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Pump sizing why is it so important?

Why you don't want too much.

1) Velocity noise as you mention.

2) Excessive wear at very high velocity--particularly from poorly reamed copper tube. If TRVs are used they have to work harder to slow the velocity and their generally indefinite lifespan becomes more definite...

3) Excess electric consumption. More water moved=more effort required=more electricity.

4) Heat transfer problems. As velocity increases, temperature drop decreases and average temperature increases. The lowest possible average temperature to meet demand (within ability of the boiler) will be the most efficient. Efficiency at the boiler HX decreases. Distribution loss increases. <I>[Excuse the decrease/increase mixup in the original. I must be getting dyslexic!]</I>

Reasons you don't want too little:

1) Air removal may be difficult at extremely low velocities.

2) As velocity decreases, temperature difference increases while average temp decreases. Let the average temp fall too low and your emitters may not be able to liberate heat rapidly enough and the boiler will short-cycle unnecessarily as it "bounces" off high limit.


  • RoosterBoy
    RoosterBoy Member Posts: 459

    hay guys besides having high velocity in your pipes and the noise that go's with it.

    why is it better to pick a pump that is just right for the job. why is it bad to over size

  • Michal
    Michal Member Posts: 213
    few reasons

    well efficiency of pumps change if they are over sized or under sized, wire sizes change accordingly to motor size, also with improper flow through a coil or heat exhanger you will not get your rated capacity for heating, too fast and your over loading a coil. You might also circulate water too slow and get water too cold coming back to the boiler thus causing thermal shock. There are noise issues as well. You try to size a pump accordingly to match your demand, but you leave a littl;e slack so it can "ride the curve" just in case there are some unaccounted for losses in head, or added gpm load taht might have been mised. But these misses are minor not major #'s, if they are off by a significant number, then the pump should be resized. These are a few things. I am sure there are many more reasons?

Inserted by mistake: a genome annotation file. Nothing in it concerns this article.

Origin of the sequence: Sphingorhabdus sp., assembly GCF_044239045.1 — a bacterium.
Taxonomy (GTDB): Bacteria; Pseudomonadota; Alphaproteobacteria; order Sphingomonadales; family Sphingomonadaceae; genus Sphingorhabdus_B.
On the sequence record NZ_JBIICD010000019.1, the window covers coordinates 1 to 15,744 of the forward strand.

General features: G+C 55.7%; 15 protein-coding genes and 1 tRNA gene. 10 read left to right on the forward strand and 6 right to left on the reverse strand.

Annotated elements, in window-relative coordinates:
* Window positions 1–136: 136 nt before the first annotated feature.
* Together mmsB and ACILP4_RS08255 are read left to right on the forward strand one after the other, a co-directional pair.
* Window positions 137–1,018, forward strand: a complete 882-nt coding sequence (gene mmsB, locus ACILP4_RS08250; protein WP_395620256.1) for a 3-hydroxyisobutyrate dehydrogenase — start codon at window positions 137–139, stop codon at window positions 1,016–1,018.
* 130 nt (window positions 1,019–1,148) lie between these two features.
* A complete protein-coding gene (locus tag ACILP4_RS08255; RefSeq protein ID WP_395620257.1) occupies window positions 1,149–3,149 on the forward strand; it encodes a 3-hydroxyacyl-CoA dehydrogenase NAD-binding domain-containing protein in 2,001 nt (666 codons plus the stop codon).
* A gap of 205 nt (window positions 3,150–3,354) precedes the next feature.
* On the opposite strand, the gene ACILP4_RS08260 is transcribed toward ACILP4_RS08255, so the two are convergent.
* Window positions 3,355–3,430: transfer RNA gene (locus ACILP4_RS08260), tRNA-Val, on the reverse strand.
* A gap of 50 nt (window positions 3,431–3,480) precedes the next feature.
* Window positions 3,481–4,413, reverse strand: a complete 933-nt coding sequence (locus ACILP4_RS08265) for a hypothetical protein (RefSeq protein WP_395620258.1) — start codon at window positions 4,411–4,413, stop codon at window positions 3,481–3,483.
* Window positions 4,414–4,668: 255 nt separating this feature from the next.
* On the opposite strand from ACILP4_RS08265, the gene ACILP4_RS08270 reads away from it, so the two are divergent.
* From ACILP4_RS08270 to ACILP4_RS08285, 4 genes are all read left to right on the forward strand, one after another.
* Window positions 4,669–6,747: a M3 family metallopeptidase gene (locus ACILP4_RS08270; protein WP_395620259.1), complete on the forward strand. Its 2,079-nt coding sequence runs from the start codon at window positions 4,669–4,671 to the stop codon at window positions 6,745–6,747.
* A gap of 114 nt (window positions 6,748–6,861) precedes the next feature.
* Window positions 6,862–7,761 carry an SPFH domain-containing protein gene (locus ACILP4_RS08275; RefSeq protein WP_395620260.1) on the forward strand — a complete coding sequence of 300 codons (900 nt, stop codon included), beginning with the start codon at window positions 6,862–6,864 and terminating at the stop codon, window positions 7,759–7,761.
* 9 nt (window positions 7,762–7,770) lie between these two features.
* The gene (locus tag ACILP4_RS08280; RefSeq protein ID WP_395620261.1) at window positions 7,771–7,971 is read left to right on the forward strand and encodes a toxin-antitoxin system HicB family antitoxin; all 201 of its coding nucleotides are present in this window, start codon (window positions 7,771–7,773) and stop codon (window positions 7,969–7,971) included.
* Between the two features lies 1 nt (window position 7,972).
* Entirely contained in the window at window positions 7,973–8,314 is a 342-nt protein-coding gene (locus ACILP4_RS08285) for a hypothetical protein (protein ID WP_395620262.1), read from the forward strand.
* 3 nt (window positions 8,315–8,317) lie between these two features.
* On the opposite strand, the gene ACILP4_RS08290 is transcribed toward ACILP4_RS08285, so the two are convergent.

• RoosterBoy
    RoosterBoy Member Posts: 459

    so in general the right size pump helps with keeping that delta t at 20 to 30 deg difference coming back to the boiler right?

    if my pump is to big my return temp will be to high and will cause the boiler to short cycle.

    sound right?


  • Mike T., Swampeast MO
    Mike T., Swampeast MO Member Posts: 6,928

    so in general the right size pump helps with keeping that delta t at 20 to 30 deg difference coming back to the boiler right

    "Helps" is the operative word in that sentence, but yes.

    if my pump is to big my return temp will be to high and will cause the boiler to short cycle

    Yes, it could lead to shortened cycles because the radiation is now warmer, has greater output and can satisfy a call more rapidly. In my mind, that problem isn't as great as the decreased boiler HX efficiency and increased transmission loss.

  • RoosterBoy
    RoosterBoy Member Posts: 459

    mike thanks so much your always a good help to me I have learned allot from you since i came to this form

    thanks allot
  • hr
    hr Member Posts: 6,106

    high head pumps are generally 2 to 3 times the cost:)

    As far as delta t, ideally onthe radiant loops you want a tight delta t, some consider 10- 15 degesss ideal for ultimate comfort. Ocassionally i will drive commercial truck repair, etc, slabs to a 30 degree delta t. It allows for longer loop lengths and less pump.

    But wide delta t may be better on your boiler loop, storage, or buffer. The wider delta T allows more energy storage, and allows smaller pipe size. It will help with boiler short cycling also. Be aware of how wide of a delta T the boiler manufacture will allow. You need to keep an eye on the return temperature to cast or copper boilers.

    With a condensing boiler return temperature is not a problem, and the lower the better for efficiency.

    Different delta t for different applications.

    Dan does such a wonderful job of explaining all things hydronic! This link will lead you to a good piece on delta t leverage.


    hot rod

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